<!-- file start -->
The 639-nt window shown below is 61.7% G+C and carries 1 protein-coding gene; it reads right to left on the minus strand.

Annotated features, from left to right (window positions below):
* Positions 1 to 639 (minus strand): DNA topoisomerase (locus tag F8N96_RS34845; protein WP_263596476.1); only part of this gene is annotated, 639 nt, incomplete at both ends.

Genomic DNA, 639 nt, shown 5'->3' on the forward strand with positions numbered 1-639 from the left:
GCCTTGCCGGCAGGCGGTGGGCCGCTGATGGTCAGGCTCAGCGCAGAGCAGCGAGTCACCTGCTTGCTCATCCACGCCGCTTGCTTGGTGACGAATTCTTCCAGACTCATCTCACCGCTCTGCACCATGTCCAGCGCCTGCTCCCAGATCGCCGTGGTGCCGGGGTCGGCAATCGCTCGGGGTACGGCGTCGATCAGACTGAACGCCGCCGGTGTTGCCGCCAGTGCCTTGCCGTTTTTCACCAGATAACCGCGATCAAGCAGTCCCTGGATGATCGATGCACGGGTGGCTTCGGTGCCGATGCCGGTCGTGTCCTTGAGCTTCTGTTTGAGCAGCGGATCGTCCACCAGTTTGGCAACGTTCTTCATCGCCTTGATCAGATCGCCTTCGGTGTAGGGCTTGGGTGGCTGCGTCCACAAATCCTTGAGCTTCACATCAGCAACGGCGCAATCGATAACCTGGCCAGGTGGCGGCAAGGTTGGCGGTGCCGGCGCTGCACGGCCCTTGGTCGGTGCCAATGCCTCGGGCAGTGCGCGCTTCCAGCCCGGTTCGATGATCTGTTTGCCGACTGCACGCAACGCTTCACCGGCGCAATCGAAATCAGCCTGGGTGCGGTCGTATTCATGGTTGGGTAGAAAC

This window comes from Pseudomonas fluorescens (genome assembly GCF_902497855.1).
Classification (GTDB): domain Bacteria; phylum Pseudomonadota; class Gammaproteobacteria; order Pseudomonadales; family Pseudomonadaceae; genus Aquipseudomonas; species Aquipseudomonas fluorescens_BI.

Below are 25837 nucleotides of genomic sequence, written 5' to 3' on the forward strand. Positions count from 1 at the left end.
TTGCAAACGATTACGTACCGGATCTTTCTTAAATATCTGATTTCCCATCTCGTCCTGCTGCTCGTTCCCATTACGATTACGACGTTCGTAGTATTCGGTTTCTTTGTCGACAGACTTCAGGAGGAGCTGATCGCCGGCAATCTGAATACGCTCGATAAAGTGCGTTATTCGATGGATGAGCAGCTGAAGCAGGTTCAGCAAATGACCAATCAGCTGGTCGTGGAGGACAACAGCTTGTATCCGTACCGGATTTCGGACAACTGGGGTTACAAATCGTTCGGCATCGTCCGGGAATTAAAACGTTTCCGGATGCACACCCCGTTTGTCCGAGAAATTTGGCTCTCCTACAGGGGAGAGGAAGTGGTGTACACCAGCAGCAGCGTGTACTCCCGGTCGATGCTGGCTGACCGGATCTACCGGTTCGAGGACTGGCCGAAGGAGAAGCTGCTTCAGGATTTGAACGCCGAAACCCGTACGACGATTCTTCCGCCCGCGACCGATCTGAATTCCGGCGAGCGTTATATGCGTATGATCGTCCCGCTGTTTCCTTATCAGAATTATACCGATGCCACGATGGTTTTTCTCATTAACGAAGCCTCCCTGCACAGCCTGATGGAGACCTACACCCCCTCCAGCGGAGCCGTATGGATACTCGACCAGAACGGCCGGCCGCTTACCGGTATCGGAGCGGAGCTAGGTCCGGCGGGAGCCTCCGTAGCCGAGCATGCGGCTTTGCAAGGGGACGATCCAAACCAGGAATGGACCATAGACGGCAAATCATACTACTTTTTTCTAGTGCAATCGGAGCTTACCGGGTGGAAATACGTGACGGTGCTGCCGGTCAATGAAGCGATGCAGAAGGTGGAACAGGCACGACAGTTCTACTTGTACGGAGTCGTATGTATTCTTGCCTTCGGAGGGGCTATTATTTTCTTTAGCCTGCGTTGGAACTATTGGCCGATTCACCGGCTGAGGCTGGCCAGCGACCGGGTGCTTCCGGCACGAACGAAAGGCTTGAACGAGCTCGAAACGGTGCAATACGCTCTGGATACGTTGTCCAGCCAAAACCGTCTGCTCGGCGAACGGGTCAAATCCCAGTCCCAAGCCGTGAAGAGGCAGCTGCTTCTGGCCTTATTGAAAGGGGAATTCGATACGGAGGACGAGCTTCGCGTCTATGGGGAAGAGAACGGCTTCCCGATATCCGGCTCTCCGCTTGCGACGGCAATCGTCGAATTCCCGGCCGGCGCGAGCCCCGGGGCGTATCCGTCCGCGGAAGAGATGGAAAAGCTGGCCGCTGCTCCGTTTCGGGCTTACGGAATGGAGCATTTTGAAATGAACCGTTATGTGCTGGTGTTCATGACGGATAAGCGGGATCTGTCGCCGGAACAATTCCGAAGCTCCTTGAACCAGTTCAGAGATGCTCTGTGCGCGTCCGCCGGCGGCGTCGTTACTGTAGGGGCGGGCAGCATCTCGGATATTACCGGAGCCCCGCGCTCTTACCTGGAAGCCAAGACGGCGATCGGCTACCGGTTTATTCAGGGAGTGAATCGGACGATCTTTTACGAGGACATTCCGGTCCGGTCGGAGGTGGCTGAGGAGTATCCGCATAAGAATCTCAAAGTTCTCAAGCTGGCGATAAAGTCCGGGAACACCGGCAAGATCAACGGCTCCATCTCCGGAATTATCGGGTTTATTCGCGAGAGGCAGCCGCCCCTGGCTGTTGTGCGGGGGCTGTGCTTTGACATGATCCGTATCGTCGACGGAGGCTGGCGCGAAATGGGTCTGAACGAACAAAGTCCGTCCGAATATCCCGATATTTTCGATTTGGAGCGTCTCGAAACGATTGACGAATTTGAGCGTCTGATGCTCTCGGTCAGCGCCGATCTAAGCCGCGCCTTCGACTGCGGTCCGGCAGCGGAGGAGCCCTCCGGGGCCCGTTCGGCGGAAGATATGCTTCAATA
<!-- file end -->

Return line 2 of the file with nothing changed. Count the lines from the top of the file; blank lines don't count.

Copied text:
Annotated features, from left to right (window positions below):